Company selling adverts that never appeared has been targeting charities since at least 2017

The British Tinnitus Association says it paid almost £1,000 to Maxhill Media Publishers for non-existent advertising space in a Waitrose magazine; the charity managed to obtain a refund

A controversial sales firm has been targeting charities with non-existent advertising opportunities since at least 2017, it has emerged.

The British Tinnitus Association is the latest charity to report that it was approached by Maxhill Media Publishers and convinced to hand over money for advertising that never materialised.

Third Sector first reported on the activities of Maxhill Media Publishers in February, after two charities, the Diabetes Research and Wellness Foundation and the RNLI, handed over thousands of pounds for advertising opportunities that did not exist. The DRWF eventually received a refund after complaining.  

Last month, Third Sector reported that Maxhill Media Publishers had also approached Cosmic, the children’s charity attached to St Mary’s Hospital in Paddington, London, and another charity, which Third Sector has been told handed over £650 to the company. 

The BTA contacted Third Sector after reading the coverage, saying that in 2017 Maxhill offered it the chance to advertise on a voucher booklet that was allegedly due to be included the Waitrose Food magazine, which is sent out to the supermarket’s loyalty scheme members across the country.

David Steele, the charity’s head of individual giving, said: "We know from our demographic work that the people it was talking about targeting – the thousands of Waitrose members who get the magazine and storecard – were the people we were looking to connect with."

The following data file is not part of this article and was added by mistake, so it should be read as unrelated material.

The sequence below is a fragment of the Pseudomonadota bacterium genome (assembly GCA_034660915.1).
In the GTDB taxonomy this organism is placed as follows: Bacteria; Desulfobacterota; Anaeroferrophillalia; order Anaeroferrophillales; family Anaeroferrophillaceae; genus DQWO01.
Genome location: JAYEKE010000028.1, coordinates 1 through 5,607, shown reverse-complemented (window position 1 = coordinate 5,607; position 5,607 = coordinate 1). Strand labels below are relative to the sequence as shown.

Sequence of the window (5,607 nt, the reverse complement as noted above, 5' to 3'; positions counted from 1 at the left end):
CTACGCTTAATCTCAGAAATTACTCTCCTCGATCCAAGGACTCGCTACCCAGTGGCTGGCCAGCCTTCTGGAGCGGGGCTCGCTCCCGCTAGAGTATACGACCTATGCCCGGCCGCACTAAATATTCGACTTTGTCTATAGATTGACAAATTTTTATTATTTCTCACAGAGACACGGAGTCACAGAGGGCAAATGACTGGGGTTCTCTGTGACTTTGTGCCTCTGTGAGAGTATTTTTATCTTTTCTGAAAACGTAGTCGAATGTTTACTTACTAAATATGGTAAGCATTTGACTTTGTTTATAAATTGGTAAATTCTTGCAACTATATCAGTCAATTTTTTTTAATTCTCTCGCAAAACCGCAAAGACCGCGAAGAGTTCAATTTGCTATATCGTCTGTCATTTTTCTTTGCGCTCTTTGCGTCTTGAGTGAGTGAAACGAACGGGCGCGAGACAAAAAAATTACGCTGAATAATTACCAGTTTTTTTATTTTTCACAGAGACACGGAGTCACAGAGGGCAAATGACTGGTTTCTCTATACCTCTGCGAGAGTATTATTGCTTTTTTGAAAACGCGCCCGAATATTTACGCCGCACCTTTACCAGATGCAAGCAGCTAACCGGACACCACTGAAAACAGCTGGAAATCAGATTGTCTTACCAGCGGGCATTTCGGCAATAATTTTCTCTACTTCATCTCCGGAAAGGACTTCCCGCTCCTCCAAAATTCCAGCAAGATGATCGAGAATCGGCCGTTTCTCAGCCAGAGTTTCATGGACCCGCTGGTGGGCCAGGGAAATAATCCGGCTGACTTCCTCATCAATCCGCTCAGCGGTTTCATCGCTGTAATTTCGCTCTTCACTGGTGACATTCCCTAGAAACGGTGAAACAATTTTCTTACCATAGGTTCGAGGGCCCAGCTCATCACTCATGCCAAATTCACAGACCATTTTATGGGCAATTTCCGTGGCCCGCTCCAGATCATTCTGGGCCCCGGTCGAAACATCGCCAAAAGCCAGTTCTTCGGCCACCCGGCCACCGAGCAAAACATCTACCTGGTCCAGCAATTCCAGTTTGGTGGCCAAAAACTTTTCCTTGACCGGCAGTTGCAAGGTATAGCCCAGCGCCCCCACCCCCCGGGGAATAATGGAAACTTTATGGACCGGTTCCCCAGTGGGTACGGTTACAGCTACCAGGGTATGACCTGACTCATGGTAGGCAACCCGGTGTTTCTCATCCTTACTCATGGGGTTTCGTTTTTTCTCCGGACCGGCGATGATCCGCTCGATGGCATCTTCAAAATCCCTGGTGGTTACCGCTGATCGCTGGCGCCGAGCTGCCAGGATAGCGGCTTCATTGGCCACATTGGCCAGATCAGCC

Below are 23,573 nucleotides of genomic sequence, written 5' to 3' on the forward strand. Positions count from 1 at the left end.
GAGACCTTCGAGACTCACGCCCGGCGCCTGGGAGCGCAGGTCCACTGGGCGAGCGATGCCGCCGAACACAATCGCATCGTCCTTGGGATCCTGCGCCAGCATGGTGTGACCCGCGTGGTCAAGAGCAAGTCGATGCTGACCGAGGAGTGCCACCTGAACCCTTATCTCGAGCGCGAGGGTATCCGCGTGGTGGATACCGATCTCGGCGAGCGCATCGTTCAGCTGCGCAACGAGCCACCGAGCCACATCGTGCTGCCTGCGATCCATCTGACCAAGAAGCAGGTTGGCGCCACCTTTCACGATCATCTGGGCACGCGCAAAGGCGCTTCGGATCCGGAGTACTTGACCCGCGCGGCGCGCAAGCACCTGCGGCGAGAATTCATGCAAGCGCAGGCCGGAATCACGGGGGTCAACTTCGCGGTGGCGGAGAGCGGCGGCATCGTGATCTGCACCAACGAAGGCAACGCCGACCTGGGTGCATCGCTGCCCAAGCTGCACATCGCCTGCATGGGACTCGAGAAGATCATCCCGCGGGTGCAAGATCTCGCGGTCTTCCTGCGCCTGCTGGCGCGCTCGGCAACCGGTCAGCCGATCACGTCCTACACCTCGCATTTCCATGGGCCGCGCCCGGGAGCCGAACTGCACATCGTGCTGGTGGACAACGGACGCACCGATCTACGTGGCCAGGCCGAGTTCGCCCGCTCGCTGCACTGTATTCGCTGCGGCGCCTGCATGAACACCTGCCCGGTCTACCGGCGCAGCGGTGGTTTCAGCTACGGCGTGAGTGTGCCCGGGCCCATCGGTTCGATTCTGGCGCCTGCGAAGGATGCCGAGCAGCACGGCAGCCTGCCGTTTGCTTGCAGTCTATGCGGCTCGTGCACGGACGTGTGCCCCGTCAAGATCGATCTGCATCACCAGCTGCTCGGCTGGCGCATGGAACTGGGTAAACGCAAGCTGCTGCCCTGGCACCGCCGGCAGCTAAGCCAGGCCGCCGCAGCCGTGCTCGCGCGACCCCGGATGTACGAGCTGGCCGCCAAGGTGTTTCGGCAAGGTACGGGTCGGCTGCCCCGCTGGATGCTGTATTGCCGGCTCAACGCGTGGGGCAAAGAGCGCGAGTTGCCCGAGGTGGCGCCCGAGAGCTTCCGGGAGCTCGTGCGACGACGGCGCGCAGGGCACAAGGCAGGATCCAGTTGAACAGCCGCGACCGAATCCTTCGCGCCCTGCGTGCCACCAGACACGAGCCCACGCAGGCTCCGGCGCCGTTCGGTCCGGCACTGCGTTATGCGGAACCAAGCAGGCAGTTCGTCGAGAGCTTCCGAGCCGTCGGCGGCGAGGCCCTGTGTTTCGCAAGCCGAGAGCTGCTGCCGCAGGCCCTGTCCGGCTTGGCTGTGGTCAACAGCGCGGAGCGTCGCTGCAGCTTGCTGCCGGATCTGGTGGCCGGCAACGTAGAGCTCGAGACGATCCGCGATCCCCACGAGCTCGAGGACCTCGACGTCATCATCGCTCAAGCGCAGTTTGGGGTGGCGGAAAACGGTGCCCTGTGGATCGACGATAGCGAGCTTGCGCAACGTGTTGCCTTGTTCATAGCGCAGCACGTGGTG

The charity accepted and paid £990 for an advert for its fundraising event, Tea for Tinnitus, according to Steele.

Waitrose has since confirmed to Third Sector that it has never worked with or sold advertising through Maxhill Media Publishers.

When the advert failed to appear, Steele contacted Maxhill and was told that the company had missed the deadline to send over the artwork for the advert and instead had given out the booklets by hand outside just one branch of the supermarket.

When he asked to see what had been handed out, the example that was sent to him was of such poor quality that it was "comical", Steele said.

Steele demanded a refund and three months later got one in full, although initially Maxhill attempted to keep £75 to cover its costs, he said.

"The other thing about it was that we’d paid a separate designer for the design work for the advert to get to that point," he said.

"It wasn’t much, but we’re a small charity, and it did cost us quite a bit of time and bit of stress.

"To do this to charities is ridiculous. How do they sleep at night?"

Maxhill has also offered charities the opportunity to advertise in The Times and The Sunday Times, Good Housekeeping magazine and voucher booklets sent out by Saga, Marks & Spencer and the Women’s Institute.

All of these organisations have said they do not sell advertising through Maxhill.

Maxhill has not responded to repeated requests for comment.

Third Sector has reported Maxhill to Trading Standards and the Citizens’ Advice Consumer Helpline, which has flagged Maxhill’s activities as a "potential scam"

Any charities that have been contacted by Maxhill can get in touch with the Third Sector news team by emailing or by phoning 020 8267 4694.

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